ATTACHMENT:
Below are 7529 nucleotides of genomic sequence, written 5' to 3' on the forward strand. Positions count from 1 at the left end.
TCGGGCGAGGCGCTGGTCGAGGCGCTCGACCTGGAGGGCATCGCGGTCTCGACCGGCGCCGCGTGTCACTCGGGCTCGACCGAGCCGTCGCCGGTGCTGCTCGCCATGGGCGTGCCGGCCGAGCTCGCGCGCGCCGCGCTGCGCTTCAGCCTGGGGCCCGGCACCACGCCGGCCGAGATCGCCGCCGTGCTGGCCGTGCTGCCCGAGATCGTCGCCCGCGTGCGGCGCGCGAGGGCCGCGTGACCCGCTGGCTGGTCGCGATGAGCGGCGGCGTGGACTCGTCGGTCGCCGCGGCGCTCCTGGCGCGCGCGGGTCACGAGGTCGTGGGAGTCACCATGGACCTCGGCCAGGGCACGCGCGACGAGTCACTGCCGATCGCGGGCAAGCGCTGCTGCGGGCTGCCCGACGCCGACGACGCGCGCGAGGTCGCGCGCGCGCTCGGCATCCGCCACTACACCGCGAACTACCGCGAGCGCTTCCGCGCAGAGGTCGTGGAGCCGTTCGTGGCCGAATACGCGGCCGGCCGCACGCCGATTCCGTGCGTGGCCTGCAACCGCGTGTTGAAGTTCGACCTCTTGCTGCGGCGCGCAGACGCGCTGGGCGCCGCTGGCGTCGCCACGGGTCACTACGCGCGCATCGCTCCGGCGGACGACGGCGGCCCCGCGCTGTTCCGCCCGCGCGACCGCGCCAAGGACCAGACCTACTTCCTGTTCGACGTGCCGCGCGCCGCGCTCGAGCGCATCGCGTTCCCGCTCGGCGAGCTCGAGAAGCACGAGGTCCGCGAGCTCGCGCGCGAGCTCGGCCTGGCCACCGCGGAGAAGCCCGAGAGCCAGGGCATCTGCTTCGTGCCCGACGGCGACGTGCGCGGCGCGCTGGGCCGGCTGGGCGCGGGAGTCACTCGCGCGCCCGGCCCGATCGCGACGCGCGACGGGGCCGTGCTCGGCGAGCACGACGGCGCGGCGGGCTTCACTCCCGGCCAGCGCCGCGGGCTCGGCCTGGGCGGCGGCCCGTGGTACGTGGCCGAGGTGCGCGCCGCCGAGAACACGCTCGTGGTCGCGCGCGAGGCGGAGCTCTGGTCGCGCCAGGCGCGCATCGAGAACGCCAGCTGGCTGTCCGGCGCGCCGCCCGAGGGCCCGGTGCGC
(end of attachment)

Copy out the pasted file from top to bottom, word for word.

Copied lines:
Below are 7529 nucleotides of genomic sequence, written 5' to 3' on the forward strand. Positions count from 1 at the left end.
TCGGGCGAGGCGCTGGTCGAGGCGCTCGACCTGGAGGGCATCGCGGTCTCGACCGGCGCCGCGTGTCACTCGGGCTCGACCGAGCCGTCGCCGGTGCTGCTCGCCATGGGCGTGCCGGCCGAGCTCGCGCGCGCCGCGCTGCGCTTCAGCCTGGGGCCCGGCACCACGCCGGCCGAGATCGCCGCCGTGCTGGCCGTGCTGCCCGAGATCGTCGCCCGCGTGCGGCGCGCGAGGGCCGCGTGACCCGCTGGCTGGTCGCGATGAGCGGCGGCGTGGACTCGTCGGTCGCCGCGGCGCTCCTGGCGCGCGCGGGTCACGAGGTCGTGGGAGTCACCATGGACCTCGGCCAGGGCACGCGCGACGAGTCACTGCCGATCGCGGGCAAGCGCTGCTGCGGGCTGCCCGACGCCGACGACGCGCGCGAGGTCGCGCGCGCGCTCGGCATCCGCCACTACACCGCGAACTACCGCGAGCGCTTCCGCGCAGAGGTCGTGGAGCCGTTCGTGGCCGAATACGCGGCCGGCCGCACGCCGATTCCGTGCGTGGCCTGCAACCGCGTGTTGAAGTTCGACCTCTTGCTGCGGCGCGCAGACGCGCTGGGCGCCGCTGGCGTCGCCACGGGTCACTACGCGCGCATCGCTCCGGCGGACGACGGCGGCCCCGCGCTGTTCCGCCCGCGCGACCGCGCCAAGGACCAGACCTACTTCCTGTTCGACGTGCCGCGCGCCGCGCTCGAGCGCATCGCGTTCCCGCTCGGCGAGCTCGAGAAGCACGAGGTCCGCGAGCTCGCGCGCGAGCTCGGCCTGGCCACCGCGGAGAAGCCCGAGAGCCAGGGCATCTGCTTCGTGCCCGACGGCGACGTGCGCGGCGCGCTGGGCCGGCTGGGCGCGGGAGTCACTCGCGCGCCCGGCCCGATCGCGACGCGCGACGGGGCCGTGCTCGGCGAGCACGACGGCGCGGCGGGCTTCACTCCCGGCCAGCGCCGCGGGCTCGGCCTGGGCGGCGGCCCGTGGTACGTGGCCGAGGTGCGCGCCGCCGAGAACACGCTCGTGGTCGCGCGCGAGGCGGAGCTCTGGTCGCGCCAGGCGCGCATCGAGAACGCCAGCTGGCTGTCCGGCGCGCCGCCCGAGGGCCCGGTGCGC